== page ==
How do you find the right pricing metric? This is most often through a combination of actions. Most importantly, it is about creating a few potential value metrics. Often these will come by looking at industry peers and from an assessment of your product. Once you have a list of 5-10 potential value metrics you should reach out to existing and potential customers to confirm that these align with the value they see in your product. Finally I like to ask the following three questions regarding the value metric:
The pricing model is the next thing to determine. How and when are you going to charge the customer? For the majority of SaaS companies recurring revenue that is invoiced Monthly or Annually is still the preferred way to charge. More recently many successful companies have implemented usage based charging into their pricing models.
How do you find the right pricing model? The default approach is to create the first pricing model using a subscription model. This is what most customers will be used to and makes it easy and predictable to buy from you.
How much should you charge for your product? That is a core question that all companies need to ask themselves. This will depend on your business model and GTM strategy. How much you decide to charge impacts the kind of GTM channels you can afford and also how your product is perceived in the market.
How do you find the right pricing level? Normally a combination of inputs will ensure you land at the right price. How you value the various inputs will depend on your market and business model. In most cases I recommend a value-based approach where you are charging based on the willingness to pay from the customer. In order to do so I would look at the below four sources to determine the price.
If you already have pricing data you can use. A data point to indicate if your pricing is the win ratio. For B2B companies they should normally win between 20-50% of the deals they get through the door with a good single benchmark being 40% win ratio. If yours is a lot lower, you might need to reduce price. If it's a lot higher, you might need to increase price.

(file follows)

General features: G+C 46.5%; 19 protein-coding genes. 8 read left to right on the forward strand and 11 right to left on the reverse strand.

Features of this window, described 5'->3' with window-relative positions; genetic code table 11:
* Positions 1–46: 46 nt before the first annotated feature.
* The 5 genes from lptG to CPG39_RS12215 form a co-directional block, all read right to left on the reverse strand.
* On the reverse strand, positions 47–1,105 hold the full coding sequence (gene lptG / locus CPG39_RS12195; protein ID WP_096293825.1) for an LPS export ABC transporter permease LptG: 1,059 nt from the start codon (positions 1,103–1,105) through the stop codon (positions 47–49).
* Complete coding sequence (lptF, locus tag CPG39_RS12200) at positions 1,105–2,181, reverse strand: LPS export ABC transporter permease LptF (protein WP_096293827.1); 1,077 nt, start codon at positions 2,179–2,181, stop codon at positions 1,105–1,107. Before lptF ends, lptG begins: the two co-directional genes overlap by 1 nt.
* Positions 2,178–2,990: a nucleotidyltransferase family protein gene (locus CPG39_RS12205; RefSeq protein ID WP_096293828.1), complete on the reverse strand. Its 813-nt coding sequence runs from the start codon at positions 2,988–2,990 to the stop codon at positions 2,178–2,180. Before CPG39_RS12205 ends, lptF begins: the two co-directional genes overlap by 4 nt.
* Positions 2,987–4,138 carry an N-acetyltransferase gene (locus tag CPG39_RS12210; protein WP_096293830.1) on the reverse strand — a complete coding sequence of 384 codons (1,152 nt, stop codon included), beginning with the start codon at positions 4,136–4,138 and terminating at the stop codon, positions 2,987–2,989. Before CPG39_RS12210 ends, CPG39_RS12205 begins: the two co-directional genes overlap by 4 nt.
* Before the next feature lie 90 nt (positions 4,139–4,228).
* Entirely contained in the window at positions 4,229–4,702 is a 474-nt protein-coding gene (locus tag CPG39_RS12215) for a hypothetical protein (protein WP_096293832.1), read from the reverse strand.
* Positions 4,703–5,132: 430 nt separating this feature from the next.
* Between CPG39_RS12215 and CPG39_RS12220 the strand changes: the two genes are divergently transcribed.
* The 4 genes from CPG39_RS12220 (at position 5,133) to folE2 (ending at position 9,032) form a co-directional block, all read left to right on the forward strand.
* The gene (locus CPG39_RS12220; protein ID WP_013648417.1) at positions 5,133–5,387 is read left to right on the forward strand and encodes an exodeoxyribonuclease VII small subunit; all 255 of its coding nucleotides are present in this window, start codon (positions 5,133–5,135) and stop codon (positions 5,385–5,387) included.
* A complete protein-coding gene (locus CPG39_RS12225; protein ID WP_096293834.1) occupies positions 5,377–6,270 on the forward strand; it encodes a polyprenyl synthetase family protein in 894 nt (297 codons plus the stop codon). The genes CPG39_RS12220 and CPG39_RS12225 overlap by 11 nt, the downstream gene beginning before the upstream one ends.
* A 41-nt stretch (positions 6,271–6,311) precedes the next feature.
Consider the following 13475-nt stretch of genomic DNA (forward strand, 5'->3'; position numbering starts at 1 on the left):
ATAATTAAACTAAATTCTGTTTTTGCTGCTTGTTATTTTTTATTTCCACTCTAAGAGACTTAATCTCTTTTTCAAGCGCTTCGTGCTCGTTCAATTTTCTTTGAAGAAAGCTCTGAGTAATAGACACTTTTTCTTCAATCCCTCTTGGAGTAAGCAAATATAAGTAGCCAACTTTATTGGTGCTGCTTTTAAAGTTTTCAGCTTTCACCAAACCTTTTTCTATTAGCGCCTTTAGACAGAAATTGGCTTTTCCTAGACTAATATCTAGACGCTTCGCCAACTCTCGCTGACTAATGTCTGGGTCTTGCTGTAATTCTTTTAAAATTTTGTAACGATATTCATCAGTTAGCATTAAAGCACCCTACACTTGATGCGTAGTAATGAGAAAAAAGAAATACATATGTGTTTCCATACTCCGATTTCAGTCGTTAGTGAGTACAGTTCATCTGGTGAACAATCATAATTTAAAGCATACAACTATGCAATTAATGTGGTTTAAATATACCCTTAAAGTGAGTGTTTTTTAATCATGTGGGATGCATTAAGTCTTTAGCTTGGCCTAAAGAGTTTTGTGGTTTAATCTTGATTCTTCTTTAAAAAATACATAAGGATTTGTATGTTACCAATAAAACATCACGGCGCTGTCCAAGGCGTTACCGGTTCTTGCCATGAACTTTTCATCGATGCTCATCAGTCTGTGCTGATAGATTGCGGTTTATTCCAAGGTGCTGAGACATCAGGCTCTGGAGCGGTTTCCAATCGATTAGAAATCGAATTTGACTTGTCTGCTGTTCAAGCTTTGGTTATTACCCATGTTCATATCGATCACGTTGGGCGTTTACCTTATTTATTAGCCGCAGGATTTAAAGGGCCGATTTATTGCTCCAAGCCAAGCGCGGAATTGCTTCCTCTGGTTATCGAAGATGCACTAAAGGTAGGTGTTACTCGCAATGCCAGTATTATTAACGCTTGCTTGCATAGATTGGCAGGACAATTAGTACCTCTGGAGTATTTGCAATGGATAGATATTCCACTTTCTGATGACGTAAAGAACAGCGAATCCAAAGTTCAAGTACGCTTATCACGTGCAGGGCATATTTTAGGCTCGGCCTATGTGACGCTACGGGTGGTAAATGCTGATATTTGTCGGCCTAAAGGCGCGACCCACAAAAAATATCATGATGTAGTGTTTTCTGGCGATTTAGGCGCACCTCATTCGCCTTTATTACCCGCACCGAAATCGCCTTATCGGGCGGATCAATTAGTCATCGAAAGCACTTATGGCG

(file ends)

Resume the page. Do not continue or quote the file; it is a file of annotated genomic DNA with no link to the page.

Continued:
How you decide to bundle up your product is an important consideration which will also be depending on your GTM. Below are the 5 core packaging archetypes that you can leverage. In most cases I recommend a Good-Better-Best approach but we will be digging more into how to segment and package your product in the upcoming article on packaging.
To wrap up the first article of this two-part guide, I wanted to mention some of the most common mistakes I see startups make:
1. Too much complexity: Your pricing must be easy to understand for the buyer. It should be super simple to buy from you. You do not need to innovate on pricing early on. Just keep it simple.
2. No upsell path: Have some kind of limitation in your pricing. There are two ways to do this. Either based on feature limitations or usage limitations. Ideally create packaging that has both. Something that aligns with value and allows you to either upsell or charge more as the customers sees more value
3. Not doing value based pricing: Value based pricing is crucial early on. You need to constantly be testing your pricing and keep pushing the envelope for what you can charge.
4. Pricing too low: They price too low. Rule of thumb. Keep increasing until you lose 20% of deals on price.
5. Understand willingness to pay and customer segmentation: Different customers will value your solution differently. You need to price discriminate. Figure out how much the various segments of customers are willing to pay and charge that.